Hardy and The Hardknocks and Friends Summer Rooftop Residency
Thayer Sarrano, Dave Marr
Thu · June 15, 2017
Doors: 8:00 pm / Show: 9:00 pm
This event is 21 and overhttps://www.georgiatheatre.com/event/1492690/
Hardy & The Hardknocks: Drownin On A Mountaintop
Album Notes By Patterson Hood, April 2015
“Love is a language with no subtitles"
Like ideas, the best songs are the simple ones. And like most simple ideas, they’re usually far more complex upon further examination than they seem at first.
So many young songwriters start off looking for the most complex way possible to examine a simple truth. Perhaps to seem smarter, or more “mature”. The better songwriters learn - hopefully before too much embarrassment - that the complex thought simply put is the key to a great song. Distilling that subtle truth down to its very essence and expressing it in a way that cuts through the bullshit and takes the listener by the heart into the depths of the intended emotion.
“I ain’t never giving back the things I took”
I caught the line on about my third listen, busy as I was doing things around the house while the new album played loud in the next room. I’ve known Hardy a while. His long running band Dead Confederate played some of their earliest shows opening for Drive-By Truckers several years ago. I always liked them but probably didn’t delve deep enough into what they were doing to listen closely to the songs. That all changed when Hardy was about to release his debut solo album (2013’s fantastic Audition Tapes) and I saw him play a couple of times around Athens. I was immediately blown away. Every time I’d see or hear him, I’d hear something new. Great songs keep getting better the more you listen to them.
“I ain’t never taking back the things I said”
Which leads us to the new one, Hardy & The Hardknocks: Drownin On A Mountaintop. If Hardy’s solo debut was a high and lonesome mellow-roast with musical touchstones like Harvest-era Neil Young and driving down a windy back road alone, the new one blasts out of the garage like some high-octane muscle car full of friends, blasting Mott The Hoople on the way to the last-call dive bar. It has it’s very own sound, but hits me in the same places as my favorite Replacements albums - stripped down and raw, yet sonically thrilling.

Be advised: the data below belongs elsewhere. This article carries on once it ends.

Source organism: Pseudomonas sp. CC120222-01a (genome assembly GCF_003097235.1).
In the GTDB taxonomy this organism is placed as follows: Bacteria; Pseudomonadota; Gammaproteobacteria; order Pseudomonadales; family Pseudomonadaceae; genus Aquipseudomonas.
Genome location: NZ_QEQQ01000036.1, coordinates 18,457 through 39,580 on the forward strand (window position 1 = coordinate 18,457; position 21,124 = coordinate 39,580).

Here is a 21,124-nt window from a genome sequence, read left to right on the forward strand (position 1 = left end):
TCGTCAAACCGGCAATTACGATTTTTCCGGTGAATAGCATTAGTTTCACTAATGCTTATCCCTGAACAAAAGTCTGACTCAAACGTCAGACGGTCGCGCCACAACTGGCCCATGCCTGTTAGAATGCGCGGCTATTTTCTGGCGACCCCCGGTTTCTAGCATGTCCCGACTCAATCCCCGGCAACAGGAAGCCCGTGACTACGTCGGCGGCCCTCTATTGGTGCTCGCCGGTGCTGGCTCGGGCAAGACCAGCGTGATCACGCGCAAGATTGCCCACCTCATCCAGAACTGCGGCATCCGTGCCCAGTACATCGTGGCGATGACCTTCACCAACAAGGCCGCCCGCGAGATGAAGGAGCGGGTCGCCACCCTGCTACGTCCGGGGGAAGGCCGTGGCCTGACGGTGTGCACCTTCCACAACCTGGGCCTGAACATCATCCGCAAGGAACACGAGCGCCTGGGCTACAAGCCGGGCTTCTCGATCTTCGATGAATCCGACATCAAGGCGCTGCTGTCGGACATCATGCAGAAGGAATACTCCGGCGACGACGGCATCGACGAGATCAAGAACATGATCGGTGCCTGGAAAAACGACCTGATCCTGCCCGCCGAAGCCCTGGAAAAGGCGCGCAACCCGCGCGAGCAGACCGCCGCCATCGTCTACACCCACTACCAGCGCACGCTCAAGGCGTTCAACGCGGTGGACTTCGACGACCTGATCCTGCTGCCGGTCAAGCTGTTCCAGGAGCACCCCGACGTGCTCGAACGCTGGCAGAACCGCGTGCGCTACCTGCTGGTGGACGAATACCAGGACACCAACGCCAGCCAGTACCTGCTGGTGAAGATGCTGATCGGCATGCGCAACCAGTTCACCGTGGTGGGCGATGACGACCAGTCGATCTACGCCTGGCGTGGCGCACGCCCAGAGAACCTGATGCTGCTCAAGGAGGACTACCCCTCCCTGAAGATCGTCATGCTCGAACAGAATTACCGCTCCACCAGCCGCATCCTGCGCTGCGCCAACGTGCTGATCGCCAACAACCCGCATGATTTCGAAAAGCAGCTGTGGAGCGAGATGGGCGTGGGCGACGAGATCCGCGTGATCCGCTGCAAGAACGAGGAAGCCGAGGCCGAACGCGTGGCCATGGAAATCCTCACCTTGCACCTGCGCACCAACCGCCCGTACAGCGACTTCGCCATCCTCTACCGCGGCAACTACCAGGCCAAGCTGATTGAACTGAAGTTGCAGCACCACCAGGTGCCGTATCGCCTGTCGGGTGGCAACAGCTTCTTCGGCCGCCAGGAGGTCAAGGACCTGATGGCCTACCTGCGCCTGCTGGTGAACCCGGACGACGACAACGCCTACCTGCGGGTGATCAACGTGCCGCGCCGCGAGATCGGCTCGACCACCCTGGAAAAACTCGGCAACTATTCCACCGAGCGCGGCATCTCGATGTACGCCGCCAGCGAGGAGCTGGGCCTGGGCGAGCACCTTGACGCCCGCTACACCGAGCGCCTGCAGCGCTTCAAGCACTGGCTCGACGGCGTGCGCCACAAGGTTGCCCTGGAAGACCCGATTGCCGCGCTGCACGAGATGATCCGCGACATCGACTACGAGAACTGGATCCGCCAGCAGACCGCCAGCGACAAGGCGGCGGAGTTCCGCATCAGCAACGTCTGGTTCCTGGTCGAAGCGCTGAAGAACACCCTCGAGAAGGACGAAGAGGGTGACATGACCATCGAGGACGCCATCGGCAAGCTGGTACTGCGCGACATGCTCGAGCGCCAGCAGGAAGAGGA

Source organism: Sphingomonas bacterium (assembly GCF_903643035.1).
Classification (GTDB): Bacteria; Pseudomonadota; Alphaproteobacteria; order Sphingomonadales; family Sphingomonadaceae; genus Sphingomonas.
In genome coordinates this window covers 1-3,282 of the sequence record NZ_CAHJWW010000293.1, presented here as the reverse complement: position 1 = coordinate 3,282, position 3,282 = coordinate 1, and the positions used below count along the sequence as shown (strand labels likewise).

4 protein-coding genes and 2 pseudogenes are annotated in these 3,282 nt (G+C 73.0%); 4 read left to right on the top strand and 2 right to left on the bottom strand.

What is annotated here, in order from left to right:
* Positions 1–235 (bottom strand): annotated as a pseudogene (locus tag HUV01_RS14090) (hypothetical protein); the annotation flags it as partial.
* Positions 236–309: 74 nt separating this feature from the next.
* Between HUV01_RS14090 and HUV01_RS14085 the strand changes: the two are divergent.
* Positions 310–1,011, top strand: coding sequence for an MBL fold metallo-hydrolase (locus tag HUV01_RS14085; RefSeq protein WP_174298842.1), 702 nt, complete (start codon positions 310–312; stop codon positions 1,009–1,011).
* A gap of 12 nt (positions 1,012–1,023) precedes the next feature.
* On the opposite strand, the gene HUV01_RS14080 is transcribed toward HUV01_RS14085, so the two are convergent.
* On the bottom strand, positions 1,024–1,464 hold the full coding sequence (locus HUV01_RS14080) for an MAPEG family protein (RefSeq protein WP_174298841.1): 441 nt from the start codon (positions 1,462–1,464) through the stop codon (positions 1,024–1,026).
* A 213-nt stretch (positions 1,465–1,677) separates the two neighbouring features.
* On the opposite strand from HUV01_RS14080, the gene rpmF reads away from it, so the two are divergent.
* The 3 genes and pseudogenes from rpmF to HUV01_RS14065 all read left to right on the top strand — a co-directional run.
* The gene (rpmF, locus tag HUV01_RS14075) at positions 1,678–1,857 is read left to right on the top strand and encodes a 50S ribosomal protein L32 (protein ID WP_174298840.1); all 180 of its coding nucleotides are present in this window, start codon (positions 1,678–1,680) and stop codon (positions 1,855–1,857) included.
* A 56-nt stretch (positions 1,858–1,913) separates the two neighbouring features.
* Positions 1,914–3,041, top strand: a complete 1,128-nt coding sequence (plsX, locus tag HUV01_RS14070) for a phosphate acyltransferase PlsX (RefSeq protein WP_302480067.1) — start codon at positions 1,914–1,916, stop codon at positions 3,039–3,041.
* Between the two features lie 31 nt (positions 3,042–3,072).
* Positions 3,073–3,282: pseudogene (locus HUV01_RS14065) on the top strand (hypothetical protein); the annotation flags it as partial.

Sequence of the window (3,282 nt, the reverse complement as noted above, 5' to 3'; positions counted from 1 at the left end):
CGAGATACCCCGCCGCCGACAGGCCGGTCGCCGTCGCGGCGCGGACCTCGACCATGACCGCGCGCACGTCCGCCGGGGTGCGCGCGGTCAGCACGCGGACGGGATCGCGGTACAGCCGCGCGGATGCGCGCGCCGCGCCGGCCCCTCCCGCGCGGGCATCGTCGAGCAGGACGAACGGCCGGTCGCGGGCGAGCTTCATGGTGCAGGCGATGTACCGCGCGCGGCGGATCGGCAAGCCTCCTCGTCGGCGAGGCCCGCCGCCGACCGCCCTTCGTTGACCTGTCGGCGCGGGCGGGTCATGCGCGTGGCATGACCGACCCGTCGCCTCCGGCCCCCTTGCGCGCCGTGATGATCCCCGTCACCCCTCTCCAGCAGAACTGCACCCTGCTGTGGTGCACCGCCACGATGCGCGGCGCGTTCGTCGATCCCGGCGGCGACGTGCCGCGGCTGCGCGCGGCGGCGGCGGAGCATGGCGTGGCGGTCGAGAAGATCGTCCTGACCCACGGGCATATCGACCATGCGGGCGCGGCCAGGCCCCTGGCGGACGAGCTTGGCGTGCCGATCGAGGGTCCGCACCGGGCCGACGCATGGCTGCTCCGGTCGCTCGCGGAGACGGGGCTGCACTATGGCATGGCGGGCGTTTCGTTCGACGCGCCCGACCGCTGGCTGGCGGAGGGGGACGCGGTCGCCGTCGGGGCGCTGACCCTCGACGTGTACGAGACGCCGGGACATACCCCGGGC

“Tell me how you like it, I’ll fix you up
Don’t you know home has cleaner cups”
The music is propelled by The Hardknocks. Vaughan Lamb and Nick Sterchi are a rock solid rhythm section, pushing it forward while never over-playing or detracting. That rare thing known as A songwriter’s rhythm section. Serious praise has to go to Hardy’s long time pedal steel player. Matt “Pistol” Stoessel, a veteran of Athens GA’s incredible music scene for many years. Pistol really shines in this band, providing both a melodic counter-point to Hardy’s formidable melodies and serving as the glue that holds all the elements together. The album all manages to be stripped down and raw yet sonically thrilling.
"Cuz I’m leaving now and coming back never
You can’t kill time without hurting forever
Cuz no one knows when I’m around
but it gets quieter when I leave town”
All of which leads me back to where I started, the wonderful last song on the album where the beat drops down to a slow waltz and the pedal steel swirls and the leading man sings…
“Just like the movies our eyes met
and just like the movies by the end they were wet
Just like in the movies I can’t catch each word
but love is a language with no subtitles”
"there is an aura of “southern gothic” via twangy guitars, deep woodsy echoes and a rhythm like cautiously trudging through those woods. But she also exudes a patina of the urban, opiatic tenor of ’90s gaze-girls like Opal or Mazzy Star." - CMJ
"A siren of the cypress swamp, Athens, Georgia’s Thayer Sarrano beckons you into the darkness on the throbbing “Touch My Face.” Evoking the mystical side of Stevie Nicks, overdriven guitars guide the listener through meandering paths that follow Sarrano’s smoky coos to what one can only hope is a mystical communion.” - Bucketful of Nails